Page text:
What could Brexit mean for the UK property market?

Paresh Raja | CEO of Market Financial Solutions
22nd August 2018
Paresh Raja, CEO of Market Financial Solutions
"There is likely to be a surge in demand for property as more people seek out safe and secure assets that are able to weather periods of economic and political change."

With the Brexit deadline fast approaching, there has been a great deal of speculation as to what the UK’s withdrawal from the European Union will mean for the UK’s property and alternative finance markets.

Worth an estimated £5.9 trillion, the UK’s residential property sector makes up a major part of the country’s economy. And despite the lack of public information on how Brexit will be managed following the March 2019 deadline, the UK property market has proven resilient. Indeed, at the beginning of 2018, 53% of UK investors said they would rather invest in traditional asset classes such as property instead of newer asset classes, with 63% regarding property as a safe and secure asset in the current market.

While the direct outcome of Brexit on the property market is difficult to determine, post-Referendum trends offer a good indication to homebuyers, investors and developers on how the market is likely to react during this significant transition period.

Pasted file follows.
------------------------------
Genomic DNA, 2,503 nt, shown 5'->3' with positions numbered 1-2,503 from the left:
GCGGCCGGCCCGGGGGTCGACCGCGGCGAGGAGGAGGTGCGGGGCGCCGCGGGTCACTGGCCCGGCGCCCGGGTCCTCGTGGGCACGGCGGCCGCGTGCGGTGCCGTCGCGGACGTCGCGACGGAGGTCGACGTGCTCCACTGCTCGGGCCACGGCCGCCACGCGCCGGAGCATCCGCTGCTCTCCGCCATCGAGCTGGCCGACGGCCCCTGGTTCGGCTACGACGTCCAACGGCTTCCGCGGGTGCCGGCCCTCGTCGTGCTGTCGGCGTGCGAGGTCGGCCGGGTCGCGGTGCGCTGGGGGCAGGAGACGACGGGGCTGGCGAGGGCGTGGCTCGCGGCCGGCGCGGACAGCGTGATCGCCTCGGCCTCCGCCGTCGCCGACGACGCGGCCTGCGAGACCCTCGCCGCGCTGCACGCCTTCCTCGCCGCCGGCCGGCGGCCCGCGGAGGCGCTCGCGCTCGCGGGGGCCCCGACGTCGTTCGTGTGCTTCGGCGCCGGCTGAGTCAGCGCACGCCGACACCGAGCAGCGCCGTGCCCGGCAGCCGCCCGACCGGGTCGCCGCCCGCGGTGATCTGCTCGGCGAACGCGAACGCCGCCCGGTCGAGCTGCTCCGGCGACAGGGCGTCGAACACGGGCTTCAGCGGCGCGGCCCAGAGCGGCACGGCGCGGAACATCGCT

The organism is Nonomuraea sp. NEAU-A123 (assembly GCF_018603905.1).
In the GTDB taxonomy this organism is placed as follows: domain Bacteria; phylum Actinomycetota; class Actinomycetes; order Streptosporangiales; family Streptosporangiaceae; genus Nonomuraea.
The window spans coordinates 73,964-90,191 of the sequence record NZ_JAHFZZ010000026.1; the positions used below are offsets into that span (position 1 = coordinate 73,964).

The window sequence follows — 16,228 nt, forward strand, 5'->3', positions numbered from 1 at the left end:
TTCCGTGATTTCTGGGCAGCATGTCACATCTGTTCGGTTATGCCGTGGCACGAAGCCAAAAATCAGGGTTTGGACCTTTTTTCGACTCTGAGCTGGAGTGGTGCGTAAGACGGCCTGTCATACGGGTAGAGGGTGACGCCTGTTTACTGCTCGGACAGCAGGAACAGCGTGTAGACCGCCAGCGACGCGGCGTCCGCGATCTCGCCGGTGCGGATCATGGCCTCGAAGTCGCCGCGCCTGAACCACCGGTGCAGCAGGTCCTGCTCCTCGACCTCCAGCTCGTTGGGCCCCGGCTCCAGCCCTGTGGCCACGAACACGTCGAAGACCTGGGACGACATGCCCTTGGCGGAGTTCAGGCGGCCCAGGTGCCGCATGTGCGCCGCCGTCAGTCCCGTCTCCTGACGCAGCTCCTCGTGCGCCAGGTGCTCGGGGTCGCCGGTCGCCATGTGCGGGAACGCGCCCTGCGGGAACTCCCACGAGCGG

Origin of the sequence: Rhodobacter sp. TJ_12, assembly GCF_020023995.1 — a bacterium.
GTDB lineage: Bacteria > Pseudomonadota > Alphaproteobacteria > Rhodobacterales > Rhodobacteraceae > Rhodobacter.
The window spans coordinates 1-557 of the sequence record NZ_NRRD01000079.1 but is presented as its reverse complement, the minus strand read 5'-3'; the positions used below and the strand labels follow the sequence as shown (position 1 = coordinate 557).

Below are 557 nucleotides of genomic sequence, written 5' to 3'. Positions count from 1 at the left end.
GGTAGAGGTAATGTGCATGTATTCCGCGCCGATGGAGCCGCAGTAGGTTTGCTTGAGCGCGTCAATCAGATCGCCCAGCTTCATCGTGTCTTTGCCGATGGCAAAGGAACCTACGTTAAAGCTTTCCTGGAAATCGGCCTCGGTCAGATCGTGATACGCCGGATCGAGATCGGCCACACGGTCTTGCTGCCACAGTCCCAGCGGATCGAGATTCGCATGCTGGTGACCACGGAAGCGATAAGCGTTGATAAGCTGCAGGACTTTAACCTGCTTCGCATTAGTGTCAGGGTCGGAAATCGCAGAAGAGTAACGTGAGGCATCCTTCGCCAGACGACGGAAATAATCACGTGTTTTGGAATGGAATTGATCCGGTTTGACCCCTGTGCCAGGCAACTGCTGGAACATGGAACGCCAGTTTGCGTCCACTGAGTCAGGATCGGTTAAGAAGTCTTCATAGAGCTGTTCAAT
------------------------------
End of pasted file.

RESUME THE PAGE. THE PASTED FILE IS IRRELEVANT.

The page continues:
The resilience of the property market post-Referendum

On 24 June 2016, it was announced that the UK would be leaving the EU. This announcement had a profound impact on markets around the world, as investors considered what Brexit entailed for the future growth of investments. The housing market was also affected. Economic tremors caused by the vote reduced transaction volumes for a short period of time, with house prices dipping as potential buyers became more hesitant about investing in property.

This sudden dip was short lived, with investor appetite for residential real estate remaining strong. An index released jointly by the Office for National Statistics and the Land Registry revealed an upward trend in the average UK house price cost just months after the vote – at £227,000, the average price in December 2017 was some £12,000 higher than in December 2016.